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ASSOCIATION ADS<br />

READER<br />

ADVISORY<br />

The National Trade Association<br />

we belong to has<br />

purchased the following<br />

classifieds. Determining<br />

the value of their service<br />

or product is advised by<br />

this publication. In order<br />

to avoid misunderstandings,<br />

some advertisers do<br />

not offer “employment”<br />

but rather supply the<br />

readers with manuals, directories<br />

and other materials<br />

designed to help<br />

their clients establish mail<br />

order selling and other<br />

businesses at home. Under<br />

NO circumstance<br />

should you send any<br />

money in advance or give<br />

the client your checking,<br />

license ID or credit card<br />

numbers. Also beware of<br />

ads that claim to guarantee<br />

loans regardless of<br />

credit and note that if a<br />

credit repair company<br />

does business only over<br />

the phone it’s illegal to request<br />

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funds are based in US<br />

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reach Canada. Please<br />

check with the Better<br />

Business Bureau 614-<br />

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Become a Published Author.<br />

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IMPORTANT<br />

NOTICE<br />

The following states: CA,<br />

CT, FL, IA, IL, IN, KY,<br />

LA, MD, ME, MI, MN,<br />

NE, NC, NH, OH, OK,<br />

SC, SD, TX, VT and WA<br />

requires seller of certain<br />

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before you buy.<br />

HELP WANTED<br />

HOBBY LOBBY<br />

Now Hiring<br />

Seasonal Help<br />

Flexible Hours<br />

Apply within the store at<br />

4219 Buckeye Parkway<br />

Grove City<br />

HELP WANTED<br />

NOW HIRING<br />

Commercial<br />

Janitorial<br />

All Shifts<br />

Full and Parttime<br />

Call Now<br />

614-804-1256<br />

Home Health Aides<br />

$13.00/hr. after 90 days<br />

$15.00/hr. Premium Shifts<br />

Performance Bonus and<br />

Paid Time Off after 1 yr.<br />

One yr. experience working<br />

for an employer in a caregiver<br />

11/10 A&M<br />

role is required.<br />

To apply, please visit<br />

v-angels/galloway/employment<br />

DATED SALES<br />

FREE<br />

Garage Sale<br />

Signs<br />

When You Stop By<br />

Our Office At:<br />

3500 Sullivant Ave.<br />

And Place Your<br />

DATED SALE AD<br />

11/24 W/SW/M


www.columbusmessenger.com<br />

xCome & Get It!<br />

<strong>October</strong> 27, <strong>2019</strong> - EASTSIDE MESSENGER - PAGE 11<br />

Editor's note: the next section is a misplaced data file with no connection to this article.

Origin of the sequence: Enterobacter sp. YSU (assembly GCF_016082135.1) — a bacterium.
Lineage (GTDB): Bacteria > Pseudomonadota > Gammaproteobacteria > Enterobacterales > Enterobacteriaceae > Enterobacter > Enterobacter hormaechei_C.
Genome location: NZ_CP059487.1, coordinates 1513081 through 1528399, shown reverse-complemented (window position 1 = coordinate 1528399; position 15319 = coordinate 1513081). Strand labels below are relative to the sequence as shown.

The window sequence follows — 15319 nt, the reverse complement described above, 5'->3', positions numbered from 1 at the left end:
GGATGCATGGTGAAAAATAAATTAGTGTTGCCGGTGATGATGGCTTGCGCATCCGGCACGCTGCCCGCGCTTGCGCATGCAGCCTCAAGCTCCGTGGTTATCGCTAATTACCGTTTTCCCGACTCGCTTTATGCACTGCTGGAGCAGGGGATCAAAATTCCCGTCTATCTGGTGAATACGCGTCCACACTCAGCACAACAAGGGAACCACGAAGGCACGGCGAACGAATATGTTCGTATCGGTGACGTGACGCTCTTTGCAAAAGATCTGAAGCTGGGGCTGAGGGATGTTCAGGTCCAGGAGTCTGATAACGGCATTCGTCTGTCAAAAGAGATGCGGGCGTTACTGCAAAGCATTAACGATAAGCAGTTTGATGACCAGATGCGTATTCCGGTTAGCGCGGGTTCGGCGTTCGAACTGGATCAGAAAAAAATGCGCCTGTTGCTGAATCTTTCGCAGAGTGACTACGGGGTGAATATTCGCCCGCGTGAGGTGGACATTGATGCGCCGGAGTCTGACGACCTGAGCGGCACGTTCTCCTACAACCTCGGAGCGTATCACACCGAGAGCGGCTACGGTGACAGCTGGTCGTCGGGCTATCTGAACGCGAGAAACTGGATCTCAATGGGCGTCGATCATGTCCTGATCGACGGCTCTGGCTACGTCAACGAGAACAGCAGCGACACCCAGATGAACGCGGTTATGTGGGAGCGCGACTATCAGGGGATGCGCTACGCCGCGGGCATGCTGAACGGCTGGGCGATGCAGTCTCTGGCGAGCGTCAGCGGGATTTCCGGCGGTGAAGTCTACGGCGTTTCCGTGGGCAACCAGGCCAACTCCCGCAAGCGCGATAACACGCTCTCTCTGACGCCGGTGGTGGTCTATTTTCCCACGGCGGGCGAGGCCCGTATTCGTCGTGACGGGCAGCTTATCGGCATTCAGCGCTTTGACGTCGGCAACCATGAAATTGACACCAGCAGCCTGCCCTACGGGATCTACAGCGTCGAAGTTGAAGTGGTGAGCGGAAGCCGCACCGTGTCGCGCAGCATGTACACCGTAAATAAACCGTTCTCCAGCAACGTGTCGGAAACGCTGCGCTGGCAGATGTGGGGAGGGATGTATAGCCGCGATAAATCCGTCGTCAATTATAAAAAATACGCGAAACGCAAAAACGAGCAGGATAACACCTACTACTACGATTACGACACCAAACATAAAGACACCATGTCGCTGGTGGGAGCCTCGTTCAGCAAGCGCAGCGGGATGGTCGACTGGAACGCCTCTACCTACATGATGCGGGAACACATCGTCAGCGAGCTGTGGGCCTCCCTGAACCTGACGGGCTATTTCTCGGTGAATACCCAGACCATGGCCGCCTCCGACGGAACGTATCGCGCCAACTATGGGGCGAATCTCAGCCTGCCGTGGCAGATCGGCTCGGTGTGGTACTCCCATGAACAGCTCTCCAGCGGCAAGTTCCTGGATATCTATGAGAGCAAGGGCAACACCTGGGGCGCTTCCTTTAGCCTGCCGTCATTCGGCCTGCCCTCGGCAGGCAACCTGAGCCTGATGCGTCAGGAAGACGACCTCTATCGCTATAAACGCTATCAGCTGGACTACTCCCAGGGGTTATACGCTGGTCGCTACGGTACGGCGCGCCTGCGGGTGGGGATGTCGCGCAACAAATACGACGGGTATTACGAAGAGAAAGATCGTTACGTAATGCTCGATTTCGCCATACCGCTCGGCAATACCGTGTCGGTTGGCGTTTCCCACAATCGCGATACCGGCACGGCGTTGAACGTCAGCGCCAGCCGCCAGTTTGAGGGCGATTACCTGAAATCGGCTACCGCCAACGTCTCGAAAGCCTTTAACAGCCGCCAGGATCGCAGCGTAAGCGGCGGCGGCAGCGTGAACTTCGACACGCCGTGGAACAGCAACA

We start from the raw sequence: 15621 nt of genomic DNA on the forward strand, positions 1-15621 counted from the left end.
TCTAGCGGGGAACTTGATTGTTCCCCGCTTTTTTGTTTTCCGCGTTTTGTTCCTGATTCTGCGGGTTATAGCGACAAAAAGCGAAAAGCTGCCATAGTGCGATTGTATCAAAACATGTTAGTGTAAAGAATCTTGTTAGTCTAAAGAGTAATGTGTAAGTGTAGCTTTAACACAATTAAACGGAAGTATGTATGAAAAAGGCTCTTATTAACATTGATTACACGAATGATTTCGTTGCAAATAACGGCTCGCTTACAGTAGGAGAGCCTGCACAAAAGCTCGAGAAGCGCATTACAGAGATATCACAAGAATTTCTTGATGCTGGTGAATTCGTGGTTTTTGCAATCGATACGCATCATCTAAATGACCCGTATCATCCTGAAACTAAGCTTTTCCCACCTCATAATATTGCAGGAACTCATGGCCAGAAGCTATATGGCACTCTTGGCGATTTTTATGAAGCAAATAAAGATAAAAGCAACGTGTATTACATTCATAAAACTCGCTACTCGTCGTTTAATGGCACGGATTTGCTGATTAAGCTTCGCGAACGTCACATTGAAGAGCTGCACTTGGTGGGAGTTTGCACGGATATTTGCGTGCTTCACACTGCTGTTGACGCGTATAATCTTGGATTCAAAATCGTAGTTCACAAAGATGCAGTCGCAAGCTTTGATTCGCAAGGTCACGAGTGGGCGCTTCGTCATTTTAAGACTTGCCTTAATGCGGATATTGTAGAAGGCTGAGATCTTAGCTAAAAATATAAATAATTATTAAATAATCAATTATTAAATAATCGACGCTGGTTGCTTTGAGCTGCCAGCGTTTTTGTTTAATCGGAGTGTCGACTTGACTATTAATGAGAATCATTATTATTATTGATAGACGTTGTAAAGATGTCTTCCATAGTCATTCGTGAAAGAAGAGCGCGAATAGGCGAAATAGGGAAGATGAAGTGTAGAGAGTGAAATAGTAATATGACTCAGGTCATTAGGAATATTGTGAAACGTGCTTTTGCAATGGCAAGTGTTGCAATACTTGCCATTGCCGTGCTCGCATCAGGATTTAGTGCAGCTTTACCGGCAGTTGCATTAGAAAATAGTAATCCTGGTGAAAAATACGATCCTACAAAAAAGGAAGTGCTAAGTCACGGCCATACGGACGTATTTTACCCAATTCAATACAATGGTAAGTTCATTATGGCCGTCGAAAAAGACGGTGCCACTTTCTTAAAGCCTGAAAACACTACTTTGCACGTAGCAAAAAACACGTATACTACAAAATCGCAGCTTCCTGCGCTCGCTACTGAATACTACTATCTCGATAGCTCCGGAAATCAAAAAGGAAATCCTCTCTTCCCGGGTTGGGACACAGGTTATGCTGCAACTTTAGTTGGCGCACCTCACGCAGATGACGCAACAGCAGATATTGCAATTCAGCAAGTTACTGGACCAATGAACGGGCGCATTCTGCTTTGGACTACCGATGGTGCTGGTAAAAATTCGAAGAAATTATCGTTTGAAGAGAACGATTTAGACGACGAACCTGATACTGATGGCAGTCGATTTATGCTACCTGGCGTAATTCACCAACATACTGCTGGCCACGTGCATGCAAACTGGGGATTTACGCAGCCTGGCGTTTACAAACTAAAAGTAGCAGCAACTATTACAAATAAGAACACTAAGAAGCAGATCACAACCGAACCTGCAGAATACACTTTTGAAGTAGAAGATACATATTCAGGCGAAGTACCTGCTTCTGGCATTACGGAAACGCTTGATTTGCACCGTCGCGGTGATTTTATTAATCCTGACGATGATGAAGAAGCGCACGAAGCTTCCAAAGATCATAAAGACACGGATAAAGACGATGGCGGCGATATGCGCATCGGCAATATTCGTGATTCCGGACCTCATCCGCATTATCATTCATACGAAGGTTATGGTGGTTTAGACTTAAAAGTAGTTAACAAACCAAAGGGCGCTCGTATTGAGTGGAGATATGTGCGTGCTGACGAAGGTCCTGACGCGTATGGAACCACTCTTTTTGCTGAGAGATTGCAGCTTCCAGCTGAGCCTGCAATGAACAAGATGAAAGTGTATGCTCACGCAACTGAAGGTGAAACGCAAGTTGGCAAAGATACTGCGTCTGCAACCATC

xClassified Services<br />

COME AND GET IT<br />

Deadlines are Tuesdays by 5 pm.<br />

Call For Publication Schedule 614-272-5422<br />

Need to Get Rid of Something Fast - Advertise It Here For FREE!<br />

FREE Garden Straw for gardens or bedding. Call for appointment for<br />

pickup. Circle S Farms, 9015 London-Groveport Road, Grove City,<br />

43123<br />

Grove City - 614-878-7980<br />

FREE for Pickup Hospital Bed, Electric, Temper-Pedic Hospital Mattreee,<br />

ISheets Included. In perfect working order. Will need truck.<br />

DS - Colulmbus 43235 - 614-457-2654<br />

ATTENTION: Come & Get It will be ending<br />

in our 11-17-19 issue and will resume in<br />

April 2020. Thanks to all that used it!<br />

. Come and Get It! is a bi-weekly column that offers readers an opportunity to pass<br />

along surplus building materials, furniture, electronic equipment, crafts, supplies,<br />

appliances, plants or household goods to anybody who will come and get them - as<br />

long as they’re FREE. NO PETS! Just send us a brief note describing what you want<br />

to get rid of, along with your name, address and phone number. Nonprofit<br />

organizations are welcome to submit requests for donations of items.<br />

Send information to The Columbus <strong>Messenger</strong>, Attention: Come and Get It, 3500<br />

Sullivant Ave., Columbus, OH43204. Deadline is Tuesdays by 5 pm for following<br />

Mondays publication. <strong>Messenger</strong> Newspapers is not responsible for any<br />

complications that may occur. Please contact us when items are gone. 272-5422<br />

Come & Get It!<br />

xAdult Care<br />

WANT TO BUY<br />

WANTS TO Purchase<br />

minerals and other oil &<br />

gas interests. Send details<br />

to: P.O. Box 13557,<br />

Denver, CO 80201<br />

We Buy Cars & Trucks<br />

$300-$3000.614-308-2626<br />

Welcome<br />

Adult Care<br />

WANT TO BUY<br />

We Buy Junk Cars &<br />

Trucks. Highest Prices<br />

Paid. 614-395-8775<br />

$ Cash At Your Door $<br />

for junk or unwanted cars<br />

(Free Tow). Call<br />

614-444-RIDE (7433)<br />

MISCELLANEOUS<br />

FOR SALE<br />

Large Selection of<br />